2.0 Participatory Intergrated Development Process
…not far from river Yala, there once lived a farmer by the name Hemed, who owned a large farm with orchards, grain fields, and gardens. He was a wealthy and contented man;- Contented because he was wealthy and wealthy because he was contented. One day he was visited by a priest, a wise man from the East. The priest sat by the fire and told Mr. Hemed how the world was made.
“He said the Almighty thrust a finger into the fog and slowly turned it round and round, increasing the speed until it gradually became a ball of fire. Then he said the ball of fire rolled through out the universe, burning its way through other cosmic fogbanks and condensing the moisture until it fell in floods of rain upon its surface, which cooled the outer crust.
“When the melted mass burst out and very quickly cooled, it became granite. That which cooled less quickly became silver and even less quickly, gold. “And diamonds; said the priest, diamonds are congealed drops of sunlight.’ Declaring diamonds the highest of God’s mineral creations; the priest said that one stone the size of Hemed’s thumb could purchase the whole country. If Hemed had a mine of diamonds, he could place his children on the thrones of the countries throughout the world.
Hemed went to bed that night a poor man – poor because he was discontented and discontented because he thought he was poor. ‘I want a diamond mine,’ he repeated to himself throughout his sleepless night. He woke the priest early the next morning. “Will you tell me where I can find diamonds?” he asked. “Diamonds,’ said the priest. ‘What do you want with diamonds?’ “I want to be immensely rich,’ replied the Mr. Hemed candidly. “Then go along and find them, that’s all you must do,’ advised the priest. “But I don’t know where to go,’ Mr. Hemed pleaded. “Well,’ said the priest, ‘if you look for a river that runs over white sands between high mountains, you will always find diamonds in those sands’ “I don’t believe any such river exists,’ Mr, Hemed challenged. “Of course, it does. There are many of them,’ said the priest. ‘All you have to do is find them’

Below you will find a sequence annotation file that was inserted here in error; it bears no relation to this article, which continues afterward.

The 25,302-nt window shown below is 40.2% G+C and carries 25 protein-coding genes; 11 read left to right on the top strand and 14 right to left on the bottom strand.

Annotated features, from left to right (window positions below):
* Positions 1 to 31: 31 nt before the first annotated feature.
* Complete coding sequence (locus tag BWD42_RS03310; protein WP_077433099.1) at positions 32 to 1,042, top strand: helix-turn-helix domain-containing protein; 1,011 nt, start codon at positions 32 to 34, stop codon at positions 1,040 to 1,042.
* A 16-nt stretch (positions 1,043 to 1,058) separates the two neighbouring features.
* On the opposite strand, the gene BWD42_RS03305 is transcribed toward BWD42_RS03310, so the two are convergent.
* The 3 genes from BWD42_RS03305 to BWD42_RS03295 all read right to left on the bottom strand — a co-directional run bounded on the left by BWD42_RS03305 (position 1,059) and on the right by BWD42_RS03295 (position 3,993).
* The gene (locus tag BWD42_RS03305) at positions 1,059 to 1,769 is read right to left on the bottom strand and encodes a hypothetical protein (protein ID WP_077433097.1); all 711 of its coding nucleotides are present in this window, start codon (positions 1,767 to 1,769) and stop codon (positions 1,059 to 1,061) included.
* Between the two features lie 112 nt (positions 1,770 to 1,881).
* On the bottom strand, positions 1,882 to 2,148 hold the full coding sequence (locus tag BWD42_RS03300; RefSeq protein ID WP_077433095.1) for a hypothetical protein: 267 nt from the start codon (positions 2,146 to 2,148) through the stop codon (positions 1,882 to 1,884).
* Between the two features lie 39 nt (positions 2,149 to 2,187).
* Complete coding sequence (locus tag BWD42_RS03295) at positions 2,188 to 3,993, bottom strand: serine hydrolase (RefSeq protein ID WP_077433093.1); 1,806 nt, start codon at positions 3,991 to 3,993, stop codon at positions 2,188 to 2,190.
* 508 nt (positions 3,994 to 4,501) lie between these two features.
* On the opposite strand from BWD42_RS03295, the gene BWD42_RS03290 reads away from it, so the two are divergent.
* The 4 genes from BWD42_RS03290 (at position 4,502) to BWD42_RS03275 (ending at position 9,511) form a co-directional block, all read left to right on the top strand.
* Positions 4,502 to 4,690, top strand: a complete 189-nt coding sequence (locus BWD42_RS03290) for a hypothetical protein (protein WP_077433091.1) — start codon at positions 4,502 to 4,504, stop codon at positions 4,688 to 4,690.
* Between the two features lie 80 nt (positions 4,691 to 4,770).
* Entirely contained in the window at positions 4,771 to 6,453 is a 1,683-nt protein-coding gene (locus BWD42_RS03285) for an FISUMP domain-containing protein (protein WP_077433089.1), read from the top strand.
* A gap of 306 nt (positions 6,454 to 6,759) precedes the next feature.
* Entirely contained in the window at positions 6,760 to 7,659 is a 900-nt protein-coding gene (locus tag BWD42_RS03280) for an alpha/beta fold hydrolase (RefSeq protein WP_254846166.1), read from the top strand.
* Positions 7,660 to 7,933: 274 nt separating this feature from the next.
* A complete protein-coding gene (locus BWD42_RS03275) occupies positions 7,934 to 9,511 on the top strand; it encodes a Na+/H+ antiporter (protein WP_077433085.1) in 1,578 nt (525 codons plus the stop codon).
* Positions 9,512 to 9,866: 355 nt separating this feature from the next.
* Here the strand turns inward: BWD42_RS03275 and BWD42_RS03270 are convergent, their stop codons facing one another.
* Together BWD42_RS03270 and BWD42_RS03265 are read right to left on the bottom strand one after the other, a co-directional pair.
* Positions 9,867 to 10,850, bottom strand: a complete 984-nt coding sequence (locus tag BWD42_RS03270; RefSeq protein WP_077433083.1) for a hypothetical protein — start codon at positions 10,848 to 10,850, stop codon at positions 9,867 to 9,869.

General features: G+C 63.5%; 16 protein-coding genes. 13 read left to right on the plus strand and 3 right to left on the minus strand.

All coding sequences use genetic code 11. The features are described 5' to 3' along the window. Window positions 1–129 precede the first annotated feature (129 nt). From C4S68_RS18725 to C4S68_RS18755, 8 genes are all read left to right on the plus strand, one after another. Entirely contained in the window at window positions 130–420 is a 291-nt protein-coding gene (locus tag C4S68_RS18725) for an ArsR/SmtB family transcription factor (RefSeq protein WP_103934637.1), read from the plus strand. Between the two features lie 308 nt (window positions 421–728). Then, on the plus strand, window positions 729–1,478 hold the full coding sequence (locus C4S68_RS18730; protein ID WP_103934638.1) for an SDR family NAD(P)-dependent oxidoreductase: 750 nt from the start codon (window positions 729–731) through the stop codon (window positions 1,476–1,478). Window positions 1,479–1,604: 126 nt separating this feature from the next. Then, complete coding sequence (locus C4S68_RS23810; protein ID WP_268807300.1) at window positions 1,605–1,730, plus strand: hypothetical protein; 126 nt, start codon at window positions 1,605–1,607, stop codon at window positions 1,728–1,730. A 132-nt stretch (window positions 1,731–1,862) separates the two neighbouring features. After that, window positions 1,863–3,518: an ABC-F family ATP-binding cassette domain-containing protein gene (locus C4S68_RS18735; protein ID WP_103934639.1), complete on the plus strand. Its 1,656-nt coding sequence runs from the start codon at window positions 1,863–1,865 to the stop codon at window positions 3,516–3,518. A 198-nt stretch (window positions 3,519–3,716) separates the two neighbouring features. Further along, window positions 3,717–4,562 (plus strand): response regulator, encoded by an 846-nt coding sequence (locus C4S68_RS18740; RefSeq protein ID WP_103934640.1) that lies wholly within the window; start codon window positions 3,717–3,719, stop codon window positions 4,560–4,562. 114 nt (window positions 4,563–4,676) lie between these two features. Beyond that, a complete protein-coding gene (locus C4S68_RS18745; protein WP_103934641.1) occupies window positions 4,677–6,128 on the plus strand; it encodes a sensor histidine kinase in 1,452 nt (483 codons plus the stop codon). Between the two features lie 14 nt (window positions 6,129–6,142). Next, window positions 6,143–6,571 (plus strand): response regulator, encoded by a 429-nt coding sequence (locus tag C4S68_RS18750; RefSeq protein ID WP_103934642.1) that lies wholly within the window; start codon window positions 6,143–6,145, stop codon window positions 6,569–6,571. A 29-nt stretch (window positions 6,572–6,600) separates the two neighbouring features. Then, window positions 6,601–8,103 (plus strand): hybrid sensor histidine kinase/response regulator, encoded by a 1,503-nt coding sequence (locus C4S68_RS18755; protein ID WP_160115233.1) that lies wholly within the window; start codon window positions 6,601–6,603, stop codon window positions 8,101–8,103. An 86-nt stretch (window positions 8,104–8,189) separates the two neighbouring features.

Mr. Hemed went to the window and looked out; his gaze fixed on the mountains that bordered his farm. ‘I believe you. I will go! He resolved. “He sold his farm and collected his money. Leaving his family in a neighbour’s care, he went off in search of diamonds, starting with the nearest mountains. Next, he searched in Taita hills in the coast. Finally, he wandered River Tana. When the last of his money had been spent, he stood in rags at Kilifi bay of Malindi, watching the waves roll in. Soon the penniless, hopelessly wretched man cast himself into the oncoming tide and sank beneath the water, never to rise again.
“One day the man who had purchased Hemed’s farm led his camel into the garden to drink. As the beast lapped, the brook’s clear water, Hemed’s successor noticed a curious flash in the shallow stream’s white sands. Reaching into the water, he withdrew a black pebble with an eye of light that reflected all the colours of the rainbow. He took the curious stone into the house, put it on the mantel, and returned to his chores. “Some days later, the priest visited him. The moment the priest saw the gleam from the mantel, he rushed to it. “There is diamond here!’ he shouted. ‘A diamond! Has Hemed returned?’ “No, he hasn’t returned and that’s no diamond, the new owner answered. It’s nothing but a stone from out there in the garden.’ “But I know a diamond when I see one,’ the priest insisted, ‘and I tell you that’s what this is, a beautiful diamond’. “Together they rushed to the garden stream. They stirred the white sands with their fingers, and they discovered more stones, even more beautiful and valuable than the first. Thus was the diamond mine of Yala discovered – the most magnificent in history, exceeding even the Kimberly diamond mine? For decades, every shovel from near that stream revealed gems that would decorate the crowns of monarchs. Had Hemed remained at home and dug in his own garden instead of wandering aimlessly into a life of frustration, poverty, and suicide in a strange land, he would have had acres of diamonds”.
No story in the literature of mankind better illustrates that your greatest riches are within your own reach, in your own backyard. You can stop looking on the outside wealth and happiness. Water yourself, immerse yourself in the awareness that your acres of diamonds are within you. Mine them and you will be rich.
What lessons should we learn from this story?